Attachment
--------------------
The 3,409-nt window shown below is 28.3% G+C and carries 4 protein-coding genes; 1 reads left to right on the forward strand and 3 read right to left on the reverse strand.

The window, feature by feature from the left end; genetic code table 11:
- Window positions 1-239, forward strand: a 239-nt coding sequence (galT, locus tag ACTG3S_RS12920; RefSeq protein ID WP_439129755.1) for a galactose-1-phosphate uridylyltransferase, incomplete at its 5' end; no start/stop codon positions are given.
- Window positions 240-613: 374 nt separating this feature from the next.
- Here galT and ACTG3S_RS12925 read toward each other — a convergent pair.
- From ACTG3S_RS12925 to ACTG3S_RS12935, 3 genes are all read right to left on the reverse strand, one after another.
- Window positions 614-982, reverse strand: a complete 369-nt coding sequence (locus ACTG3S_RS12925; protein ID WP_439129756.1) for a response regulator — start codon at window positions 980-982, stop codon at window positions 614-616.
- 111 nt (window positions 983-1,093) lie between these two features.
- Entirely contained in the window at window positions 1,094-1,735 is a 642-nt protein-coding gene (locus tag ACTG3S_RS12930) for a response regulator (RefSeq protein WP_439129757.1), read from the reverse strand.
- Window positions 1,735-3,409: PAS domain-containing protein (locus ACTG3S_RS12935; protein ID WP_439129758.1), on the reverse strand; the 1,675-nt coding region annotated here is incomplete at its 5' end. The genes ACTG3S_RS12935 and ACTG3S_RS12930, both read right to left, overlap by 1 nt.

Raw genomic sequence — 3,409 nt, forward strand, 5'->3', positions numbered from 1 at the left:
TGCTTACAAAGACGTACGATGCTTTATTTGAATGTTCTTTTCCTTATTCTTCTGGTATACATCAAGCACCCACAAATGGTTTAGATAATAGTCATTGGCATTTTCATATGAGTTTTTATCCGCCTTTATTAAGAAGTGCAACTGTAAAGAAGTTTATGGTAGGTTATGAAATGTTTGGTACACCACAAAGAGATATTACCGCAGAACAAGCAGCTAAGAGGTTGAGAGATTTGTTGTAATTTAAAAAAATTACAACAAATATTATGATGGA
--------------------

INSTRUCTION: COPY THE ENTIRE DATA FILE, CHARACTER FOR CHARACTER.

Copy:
The 3,409-nt window shown below is 28.3% G+C and carries 4 protein-coding genes; 1 reads left to right on the forward strand and 3 read right to left on the reverse strand.

The window, feature by feature from the left end; genetic code table 11:
- Window positions 1-239, forward strand: a 239-nt coding sequence (galT, locus tag ACTG3S_RS12920; RefSeq protein ID WP_439129755.1) for a galactose-1-phosphate uridylyltransferase, incomplete at its 5' end; no start/stop codon positions are given.
- Window positions 240-613: 374 nt separating this feature from the next.
- Here galT and ACTG3S_RS12925 read toward each other — a convergent pair.
- From ACTG3S_RS12925 to ACTG3S_RS12935, 3 genes are all read right to left on the reverse strand, one after another.
- Window positions 614-982, reverse strand: a complete 369-nt coding sequence (locus ACTG3S_RS12925; protein ID WP_439129756.1) for a response regulator — start codon at window positions 980-982, stop codon at window positions 614-616.
- 111 nt (window positions 983-1,093) lie between these two features.
- Entirely contained in the window at window positions 1,094-1,735 is a 642-nt protein-coding gene (locus tag ACTG3S_RS12930) for a response regulator (RefSeq protein WP_439129757.1), read from the reverse strand.
- Window positions 1,735-3,409: PAS domain-containing protein (locus ACTG3S_RS12935; protein ID WP_439129758.1), on the reverse strand; the 1,675-nt coding region annotated here is incomplete at its 5' end. The genes ACTG3S_RS12935 and ACTG3S_RS12930, both read right to left, overlap by 1 nt.

Raw genomic sequence — 3,409 nt, forward strand, 5'->3', positions numbered from 1 at the left:
TGCTTACAAAGACGTACGATGCTTTATTTGAATGTTCTTTTCCTTATTCTTCTGGTATACATCAAGCACCCACAAATGGTTTAGATAATAGTCATTGGCATTTTCATATGAGTTTTTATCCGCCTTTATTAAGAAGTGCAACTGTAAAGAAGTTTATGGTAGGTTATGAAATGTTTGGTACACCACAAAGAGATATTACCGCAGAACAAGCAGCTAAGAGGTTGAGAGATTTGTTGTAATTTAAAAAAATTACAACAAATATTATGATGGA